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Blog - Pagina 2 van 8 - Rebbl

02

Feb

We’ve moved!

  • By ivovandenbrink

We see a bright future in electrifying fossil things, and we’re not alone! A lot of people and small companies start their own DIY conversion project and we are glad to help. For this we need a place where we can easily demonstrate drivetrains. A place where we can combine a workshop, showroom, warehouse and office. We found it in Drachten at the A7 highway! We are very happy to be here. Take a tour in our video, and don’t hesitate to drop by at Richterlaan 10-2 in Drachten, The Netherlands.

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01

Feb

New Calb batteries breakthrough for EV Conversions

  • By ivovandenbrink

Recently CALB launched a new prismatic 72Ahr CAM cell with a spectacular improvement in volume/energy ratio of almost 40%. This means DIY cells are now in the Nissan Leaf class! Calb provides clever accessories which makes mounting and installation very easy. We expect to see a lot of these in combination in light weight or long range solutions, like boats, scooters and long range cars. Joost explains why.

More about these great batteries in our webshop: http://shop.rebbl.com/10186428/calb-72-ahr-cam-cel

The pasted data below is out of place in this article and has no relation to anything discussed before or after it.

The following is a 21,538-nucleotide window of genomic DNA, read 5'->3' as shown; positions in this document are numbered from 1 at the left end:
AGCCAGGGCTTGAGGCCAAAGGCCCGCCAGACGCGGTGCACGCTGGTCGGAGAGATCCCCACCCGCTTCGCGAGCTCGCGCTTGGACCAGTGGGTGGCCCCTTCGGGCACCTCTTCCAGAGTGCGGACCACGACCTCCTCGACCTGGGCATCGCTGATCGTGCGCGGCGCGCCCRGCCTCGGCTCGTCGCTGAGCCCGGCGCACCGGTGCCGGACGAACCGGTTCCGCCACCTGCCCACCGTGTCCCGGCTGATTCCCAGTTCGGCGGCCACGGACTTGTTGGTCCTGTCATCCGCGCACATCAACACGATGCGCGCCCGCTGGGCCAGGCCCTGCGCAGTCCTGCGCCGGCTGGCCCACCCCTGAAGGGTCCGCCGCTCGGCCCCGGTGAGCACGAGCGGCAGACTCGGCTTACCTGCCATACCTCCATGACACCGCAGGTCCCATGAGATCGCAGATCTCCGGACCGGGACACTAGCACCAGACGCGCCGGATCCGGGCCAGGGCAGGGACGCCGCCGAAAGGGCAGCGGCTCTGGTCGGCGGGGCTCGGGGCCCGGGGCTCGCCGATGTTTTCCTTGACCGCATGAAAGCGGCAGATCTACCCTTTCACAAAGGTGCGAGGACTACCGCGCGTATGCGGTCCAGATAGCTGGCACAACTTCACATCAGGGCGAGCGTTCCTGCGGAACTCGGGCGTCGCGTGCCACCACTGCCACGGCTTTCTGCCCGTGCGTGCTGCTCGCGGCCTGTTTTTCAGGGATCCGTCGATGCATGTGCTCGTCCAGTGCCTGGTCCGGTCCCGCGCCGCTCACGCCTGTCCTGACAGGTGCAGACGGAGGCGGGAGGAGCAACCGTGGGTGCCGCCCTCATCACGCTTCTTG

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31

Dec

Rebbl.com 2014: 48.000 visitors from 132 countries

  • By ivovandenbrink

2014 was a great year for Rebbl.com: people from all over the world visited our website. The statistics: 48.000 visitors from 132 countries. Top countries are The Netherlands,  the USA and Germany. More info here. Thanks for all your visits folks! There’s more great content to come in 2015, so we’d love to see you back!

 

 

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23

Dec

Electric Citroën HY Street-food Wagon for Lekkeretrek

  • By ivovandenbrink

In january we will start converting an oldtimer Citroën HY to electric, in our new workshop in Drachten. The old bus will be restored body-off, converted to electric and then converted again: to a snack-wagon full of honest and delicious street-food. There will be several of these in the Netherlands. Take a look at this great initiative: Lekkeretrek. The bus will have a range of about 140km at 80km/hr and can be fully charged in 6-7hrs.

The bus will be converted with a DC motor-controller setup:

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The clean HY body, ready for new paint

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A special Kostov 11″ Alpha 250V mounted on the existing gearbox of the Citroen HY

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Tooth splined shaft and torque adapter attached to the flywheel

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Tooth splined shaft

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Soliton 1 and Calb Lithium batteries

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An older, ICE-powered, HY from Lekkeretrek in action